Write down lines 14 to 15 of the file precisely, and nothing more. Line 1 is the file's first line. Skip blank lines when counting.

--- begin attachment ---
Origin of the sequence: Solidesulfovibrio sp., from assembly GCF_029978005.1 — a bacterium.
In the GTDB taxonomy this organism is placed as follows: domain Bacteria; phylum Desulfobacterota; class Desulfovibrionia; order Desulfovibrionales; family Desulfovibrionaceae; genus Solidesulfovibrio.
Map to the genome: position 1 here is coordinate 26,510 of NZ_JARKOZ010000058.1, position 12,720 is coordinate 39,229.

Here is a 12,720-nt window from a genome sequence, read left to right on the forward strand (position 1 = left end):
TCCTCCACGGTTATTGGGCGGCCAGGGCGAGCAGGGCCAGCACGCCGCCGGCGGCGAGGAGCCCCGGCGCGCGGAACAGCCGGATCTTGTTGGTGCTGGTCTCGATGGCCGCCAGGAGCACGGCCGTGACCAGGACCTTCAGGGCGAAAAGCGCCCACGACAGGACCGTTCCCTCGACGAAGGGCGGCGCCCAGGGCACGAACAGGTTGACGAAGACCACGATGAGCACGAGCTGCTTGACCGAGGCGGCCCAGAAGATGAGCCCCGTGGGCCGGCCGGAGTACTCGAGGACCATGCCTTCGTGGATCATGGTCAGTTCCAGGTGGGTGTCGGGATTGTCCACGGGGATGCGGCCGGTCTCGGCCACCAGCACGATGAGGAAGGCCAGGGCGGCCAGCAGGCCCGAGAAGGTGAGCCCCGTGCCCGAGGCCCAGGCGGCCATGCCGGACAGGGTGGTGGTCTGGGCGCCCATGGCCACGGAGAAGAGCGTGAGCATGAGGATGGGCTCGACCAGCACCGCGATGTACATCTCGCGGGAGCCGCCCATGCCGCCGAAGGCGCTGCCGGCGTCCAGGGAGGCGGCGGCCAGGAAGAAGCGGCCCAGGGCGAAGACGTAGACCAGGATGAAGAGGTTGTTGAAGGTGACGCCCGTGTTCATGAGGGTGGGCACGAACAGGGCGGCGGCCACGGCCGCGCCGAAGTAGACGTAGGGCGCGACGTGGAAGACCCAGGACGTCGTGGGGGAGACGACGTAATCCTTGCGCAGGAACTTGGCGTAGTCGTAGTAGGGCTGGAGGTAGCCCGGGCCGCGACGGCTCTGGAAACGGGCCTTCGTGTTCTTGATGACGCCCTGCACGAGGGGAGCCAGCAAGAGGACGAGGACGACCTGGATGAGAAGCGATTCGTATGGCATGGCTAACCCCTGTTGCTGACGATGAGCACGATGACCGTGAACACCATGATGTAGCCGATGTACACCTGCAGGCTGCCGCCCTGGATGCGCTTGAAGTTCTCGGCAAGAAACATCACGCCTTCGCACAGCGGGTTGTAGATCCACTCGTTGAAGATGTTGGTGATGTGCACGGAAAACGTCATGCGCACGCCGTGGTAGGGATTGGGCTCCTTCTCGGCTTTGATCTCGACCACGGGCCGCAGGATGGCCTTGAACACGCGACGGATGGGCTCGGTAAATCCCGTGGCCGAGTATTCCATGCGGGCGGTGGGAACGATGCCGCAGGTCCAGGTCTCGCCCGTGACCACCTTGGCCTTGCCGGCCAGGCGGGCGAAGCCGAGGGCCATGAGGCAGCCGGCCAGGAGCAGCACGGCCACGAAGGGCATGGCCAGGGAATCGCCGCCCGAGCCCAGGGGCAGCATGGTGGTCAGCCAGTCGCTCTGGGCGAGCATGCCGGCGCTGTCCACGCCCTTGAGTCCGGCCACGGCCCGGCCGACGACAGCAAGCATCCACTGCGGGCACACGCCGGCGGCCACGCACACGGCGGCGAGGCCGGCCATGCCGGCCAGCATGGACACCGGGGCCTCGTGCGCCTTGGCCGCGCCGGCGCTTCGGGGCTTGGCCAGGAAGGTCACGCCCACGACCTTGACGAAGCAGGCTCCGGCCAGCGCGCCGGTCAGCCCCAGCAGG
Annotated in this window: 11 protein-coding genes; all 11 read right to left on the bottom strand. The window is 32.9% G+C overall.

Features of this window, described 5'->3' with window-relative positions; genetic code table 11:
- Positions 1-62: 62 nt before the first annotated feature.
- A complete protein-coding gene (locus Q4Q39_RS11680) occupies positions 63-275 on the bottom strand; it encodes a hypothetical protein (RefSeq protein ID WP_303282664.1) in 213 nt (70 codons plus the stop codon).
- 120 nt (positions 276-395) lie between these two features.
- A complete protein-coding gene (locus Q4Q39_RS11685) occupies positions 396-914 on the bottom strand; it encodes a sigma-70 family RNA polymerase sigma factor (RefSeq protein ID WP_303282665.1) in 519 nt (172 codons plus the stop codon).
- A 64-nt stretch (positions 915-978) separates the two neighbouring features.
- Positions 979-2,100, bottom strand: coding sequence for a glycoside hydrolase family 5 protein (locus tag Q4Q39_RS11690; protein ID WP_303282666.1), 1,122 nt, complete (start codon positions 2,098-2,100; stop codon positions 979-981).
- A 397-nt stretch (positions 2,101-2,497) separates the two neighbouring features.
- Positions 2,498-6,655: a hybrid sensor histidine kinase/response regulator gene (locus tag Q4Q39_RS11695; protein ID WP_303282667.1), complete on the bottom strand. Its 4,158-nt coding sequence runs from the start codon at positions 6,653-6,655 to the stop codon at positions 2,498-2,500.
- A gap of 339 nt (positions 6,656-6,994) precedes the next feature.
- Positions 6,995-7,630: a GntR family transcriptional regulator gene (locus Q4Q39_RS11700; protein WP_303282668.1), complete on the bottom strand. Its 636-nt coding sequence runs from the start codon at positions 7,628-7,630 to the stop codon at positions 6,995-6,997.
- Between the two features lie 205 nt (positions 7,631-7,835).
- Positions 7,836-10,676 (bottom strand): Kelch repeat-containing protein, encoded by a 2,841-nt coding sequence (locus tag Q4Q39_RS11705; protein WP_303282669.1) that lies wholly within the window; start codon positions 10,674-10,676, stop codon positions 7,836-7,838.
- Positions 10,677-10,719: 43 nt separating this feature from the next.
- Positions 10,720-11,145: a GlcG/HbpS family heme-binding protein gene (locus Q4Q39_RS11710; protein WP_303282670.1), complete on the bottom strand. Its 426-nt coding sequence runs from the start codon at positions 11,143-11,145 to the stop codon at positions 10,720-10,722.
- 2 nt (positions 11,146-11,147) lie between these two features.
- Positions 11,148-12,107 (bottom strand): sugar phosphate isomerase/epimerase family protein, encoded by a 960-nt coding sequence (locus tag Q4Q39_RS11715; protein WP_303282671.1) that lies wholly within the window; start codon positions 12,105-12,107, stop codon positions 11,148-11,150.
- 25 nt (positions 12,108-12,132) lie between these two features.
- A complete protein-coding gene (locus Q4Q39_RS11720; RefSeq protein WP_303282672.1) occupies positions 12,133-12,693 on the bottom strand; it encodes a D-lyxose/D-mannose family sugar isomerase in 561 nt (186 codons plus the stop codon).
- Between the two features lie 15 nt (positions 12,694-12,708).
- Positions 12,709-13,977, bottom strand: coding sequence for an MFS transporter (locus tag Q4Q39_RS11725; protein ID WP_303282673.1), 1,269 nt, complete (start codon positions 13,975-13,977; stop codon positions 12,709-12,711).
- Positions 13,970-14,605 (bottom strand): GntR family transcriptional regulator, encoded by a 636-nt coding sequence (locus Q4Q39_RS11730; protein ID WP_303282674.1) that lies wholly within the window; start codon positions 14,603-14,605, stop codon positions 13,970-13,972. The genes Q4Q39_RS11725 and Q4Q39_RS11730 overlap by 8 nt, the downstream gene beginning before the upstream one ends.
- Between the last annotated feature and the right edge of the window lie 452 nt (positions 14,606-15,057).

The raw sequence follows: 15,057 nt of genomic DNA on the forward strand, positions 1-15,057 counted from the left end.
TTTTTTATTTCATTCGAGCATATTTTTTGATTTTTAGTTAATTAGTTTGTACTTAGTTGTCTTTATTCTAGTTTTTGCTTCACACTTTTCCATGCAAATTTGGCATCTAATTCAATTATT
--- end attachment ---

- A 397-nt stretch (positions 2,101-2,497) separates the two neighbouring features.
- Positions 2,498-6,655: a hybrid sensor histidine kinase/response regulator gene (locus tag Q4Q39_RS11695; protein ID WP_303282667.1), complete on the bottom strand. Its 4,158-nt coding sequence runs from the start codon at positions 6,653-6,655 to the stop codon at positions 2,498-2,500.